Naps may not be the secret to world peace, but there's not a lot else they can't do. Beyond topping off your energy tank, a brief dalliance with unconsciousness can reduce stress, spark creativity and even fire up your sex drive, says Sara Mednick, PhD, an associate professor of psychology at the University of California, Riverside, who's been studying the relationship between napping and physical, emotional and cognitive performance for two decades. We asked her for her best advice on how to do it right.

Eliminate Distractions

You don't have time to waste, so off with things that beep, buzz, ring, ding and otherwise have the power to prematurely rouse you.

Stretch Out

Whatever accommodations are available to you—a recliner, a spot on the rug in the conference room—make sure you aren't contorted in a way that will cause you to wake up with a stiff neck or cramped legs. "If you're not comfortable, it won't be a quality nap," says Mednick, and you'll be sore for the rest of the day.

Time It Right

"If you need a quick pick-me-up, a standard 20-minute power nap is perfect," Mednick says. But if you have the time, a 60- to 90-minute snooze might be even better. It allows you to go through an entire sleep cycle, which can increase your creativity and thinking skills. Just avoid the red zone of 30 to 50 minutes: This is enough time to enter deep sleep but not enough to cycle out of it, so you'll likely wake up dazed and confused.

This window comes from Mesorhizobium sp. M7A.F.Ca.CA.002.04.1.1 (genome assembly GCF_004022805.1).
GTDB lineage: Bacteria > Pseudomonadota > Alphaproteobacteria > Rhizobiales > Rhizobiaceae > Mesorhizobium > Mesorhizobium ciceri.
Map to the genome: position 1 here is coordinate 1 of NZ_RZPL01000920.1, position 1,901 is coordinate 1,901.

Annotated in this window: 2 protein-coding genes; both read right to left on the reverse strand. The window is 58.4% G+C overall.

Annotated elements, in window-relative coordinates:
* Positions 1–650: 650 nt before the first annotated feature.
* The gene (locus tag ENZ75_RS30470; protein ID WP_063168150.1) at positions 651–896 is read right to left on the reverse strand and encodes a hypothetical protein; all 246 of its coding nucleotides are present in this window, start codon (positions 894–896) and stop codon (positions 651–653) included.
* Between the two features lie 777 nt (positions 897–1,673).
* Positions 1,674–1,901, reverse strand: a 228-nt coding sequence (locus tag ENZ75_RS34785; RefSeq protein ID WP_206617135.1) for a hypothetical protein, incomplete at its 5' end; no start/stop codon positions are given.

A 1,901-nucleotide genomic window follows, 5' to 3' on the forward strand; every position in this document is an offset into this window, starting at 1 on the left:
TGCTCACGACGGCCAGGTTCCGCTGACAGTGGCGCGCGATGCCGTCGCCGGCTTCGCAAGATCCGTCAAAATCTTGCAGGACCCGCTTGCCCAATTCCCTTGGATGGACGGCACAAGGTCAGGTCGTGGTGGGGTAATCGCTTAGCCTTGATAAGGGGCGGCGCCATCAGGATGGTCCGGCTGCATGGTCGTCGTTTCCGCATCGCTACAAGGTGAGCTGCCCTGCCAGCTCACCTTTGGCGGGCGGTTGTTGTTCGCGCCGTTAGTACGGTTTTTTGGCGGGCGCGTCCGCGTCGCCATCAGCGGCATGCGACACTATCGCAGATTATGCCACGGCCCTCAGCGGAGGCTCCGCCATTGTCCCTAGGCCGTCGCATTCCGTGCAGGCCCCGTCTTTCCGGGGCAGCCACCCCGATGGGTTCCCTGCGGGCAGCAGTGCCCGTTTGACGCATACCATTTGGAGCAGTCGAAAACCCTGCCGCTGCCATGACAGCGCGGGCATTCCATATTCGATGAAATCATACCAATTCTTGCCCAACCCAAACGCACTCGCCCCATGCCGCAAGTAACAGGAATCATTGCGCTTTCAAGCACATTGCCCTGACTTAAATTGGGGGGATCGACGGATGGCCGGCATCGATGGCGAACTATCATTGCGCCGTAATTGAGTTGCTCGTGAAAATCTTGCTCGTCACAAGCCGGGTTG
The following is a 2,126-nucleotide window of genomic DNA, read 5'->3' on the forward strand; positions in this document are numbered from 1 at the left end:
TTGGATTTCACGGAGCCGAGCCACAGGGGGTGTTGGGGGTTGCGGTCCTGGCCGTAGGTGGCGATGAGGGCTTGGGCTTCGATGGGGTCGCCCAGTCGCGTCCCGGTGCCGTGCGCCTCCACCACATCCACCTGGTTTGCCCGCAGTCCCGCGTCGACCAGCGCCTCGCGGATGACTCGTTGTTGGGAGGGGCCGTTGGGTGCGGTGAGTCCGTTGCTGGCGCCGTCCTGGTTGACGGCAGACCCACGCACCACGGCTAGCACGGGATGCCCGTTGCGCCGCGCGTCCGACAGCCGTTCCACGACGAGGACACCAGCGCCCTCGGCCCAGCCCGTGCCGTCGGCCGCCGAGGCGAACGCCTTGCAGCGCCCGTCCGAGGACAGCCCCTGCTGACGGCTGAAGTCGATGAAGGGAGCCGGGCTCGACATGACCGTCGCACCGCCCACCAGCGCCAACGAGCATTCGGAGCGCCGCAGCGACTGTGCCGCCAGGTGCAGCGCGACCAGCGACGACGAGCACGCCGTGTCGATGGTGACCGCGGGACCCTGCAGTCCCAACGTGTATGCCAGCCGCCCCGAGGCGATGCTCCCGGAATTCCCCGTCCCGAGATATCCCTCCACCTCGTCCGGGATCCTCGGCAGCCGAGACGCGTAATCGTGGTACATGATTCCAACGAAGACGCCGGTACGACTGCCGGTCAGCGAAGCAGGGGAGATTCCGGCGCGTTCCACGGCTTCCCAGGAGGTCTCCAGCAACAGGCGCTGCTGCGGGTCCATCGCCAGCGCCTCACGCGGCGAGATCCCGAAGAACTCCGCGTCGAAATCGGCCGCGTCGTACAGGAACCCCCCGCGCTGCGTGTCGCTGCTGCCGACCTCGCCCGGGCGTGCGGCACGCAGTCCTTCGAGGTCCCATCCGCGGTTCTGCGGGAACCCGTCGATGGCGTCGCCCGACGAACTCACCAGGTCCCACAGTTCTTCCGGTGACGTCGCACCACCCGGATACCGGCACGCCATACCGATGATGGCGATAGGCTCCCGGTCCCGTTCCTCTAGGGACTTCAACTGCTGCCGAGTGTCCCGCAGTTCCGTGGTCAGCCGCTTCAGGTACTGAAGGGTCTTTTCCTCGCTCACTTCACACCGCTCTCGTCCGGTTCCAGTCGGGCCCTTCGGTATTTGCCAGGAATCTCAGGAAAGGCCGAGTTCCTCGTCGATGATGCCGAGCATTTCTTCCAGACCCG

Nap Before Dark

You can steal a few winks whenever the opportunity presents itself, says Mednick. Make sure you're up before twilight, though, or you'll confuse your body into thinking it's nighttime. "The later you nap, the more deep sleep you'll get, which can rob you of the deep sleep you want to get at night."

Don't Force It

"If you're one of those people who just doesn't like to nap," says Mednick, "then exercise is probably a better way for you to perk up."


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